- DAILY TELEGRAPH CRYPTIC NO 29806
Hints and tips by StephenL
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BD Rating – Difficulty *** – Enjoyment ****
Good morning from an unseasonably warm South Devon where the days are getting shorter but not it seems any cooler.
Ray T has given us another fun puzzle that I thought quite tricky in places but all fairly clued in his usual concise style.
Please leave a comment telling us what you thought.
1a Support for capital punishment? (7)
GALLOWS: A cryptic definition, the support is a structure used in a form of capital punishment.
5a Element illuminated with current in buzz (7)
LITHIUM: A three letter synonym of illuminated is followed by a bee like buzz placed around the single letter measure of an electric current.
9a Strangely bluer and almost cloudlike (7)
NEBULAR: Anagram (strangely) of the following two words minus the last letter of the second word (almost)
10a Grand girls producing spectacles (7)
GLASSES: The abbreviation for Grand is followed by some girls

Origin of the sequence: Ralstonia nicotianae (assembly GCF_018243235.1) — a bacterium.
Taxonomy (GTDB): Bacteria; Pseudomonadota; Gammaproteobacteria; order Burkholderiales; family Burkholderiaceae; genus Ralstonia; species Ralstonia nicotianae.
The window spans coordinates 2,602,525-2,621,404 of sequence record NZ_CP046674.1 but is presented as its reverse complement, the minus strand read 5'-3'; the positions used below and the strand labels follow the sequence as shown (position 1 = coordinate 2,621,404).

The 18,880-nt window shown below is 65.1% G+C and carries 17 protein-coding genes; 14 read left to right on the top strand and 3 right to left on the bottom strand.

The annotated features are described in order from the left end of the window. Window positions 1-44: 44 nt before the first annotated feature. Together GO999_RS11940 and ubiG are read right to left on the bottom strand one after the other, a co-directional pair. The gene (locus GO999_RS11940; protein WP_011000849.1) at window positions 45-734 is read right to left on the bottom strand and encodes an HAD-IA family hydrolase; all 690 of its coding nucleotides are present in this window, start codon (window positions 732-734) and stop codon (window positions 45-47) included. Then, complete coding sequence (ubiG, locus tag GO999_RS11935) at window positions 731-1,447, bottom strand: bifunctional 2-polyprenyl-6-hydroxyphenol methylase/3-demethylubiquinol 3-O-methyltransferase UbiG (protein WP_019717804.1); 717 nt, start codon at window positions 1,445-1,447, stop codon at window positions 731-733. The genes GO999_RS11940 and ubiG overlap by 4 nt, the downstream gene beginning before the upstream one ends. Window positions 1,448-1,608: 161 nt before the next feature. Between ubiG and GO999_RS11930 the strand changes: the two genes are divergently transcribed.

11a Smooth singer’s first with rubbish Queen (9)
SANDPAPER: Here smooth is a verb not an adjective. Start with the first letter of Singer, add a conjunction meaning with, a three letter synonym of rubbish and finally Her Majesty’s royal cipher
12a Binge shows playing repeats every evening, initially (5)
SPREE: The first letters (initially) of the five words following the definition
13a Use vision, including nose oddly for feeling (5)
SENSE: A verb meaning “use your vision” goes around (including) the odd letters of NoSe
15a Dress up bride with more fussing (9)
EMBROIDER: Anagram (fussing) of bride and more
17a Gloomy clutching one’s small sack (9)
DISMISSAL: Here the sack is not a bag but the loss of a job. A synonym of gloomy goes around (clutching) the letter that looks like a one, the S from the clue and the abbreviation for small
19a Crown in charge of subject (5)
TOPIC: A synonym of crown meaning “peak” is followed by the two-letter abbreviation for In charge
22a Resign on account of work (5)
FORGO: A three letter synonym of “on account of” is followed by a word meaning work in the sense of function
23a Quiet about Conservative, popular, facing a scrap (9)
SCINTILLA: An adjective meaning quiet is placed around the abbreviation for Conservative, a two-letter word meaning popular, followed by (facing) A from the clue
25a Excluding tips, this compiler’s misleading (7)
EVASIVE: A four letter synonym of excluding is reversed (tips) and is followed by IVE ( this compiler’s)
26a Trails fugitives, the fourth absconding (7)
RUNWAYS: Take some fugitives or escapees and remove (absconding) the fourth letter
27a What supports new bloomers? (7)
TRELLIS: The bloomers here are flowers, the definition a structure that could support them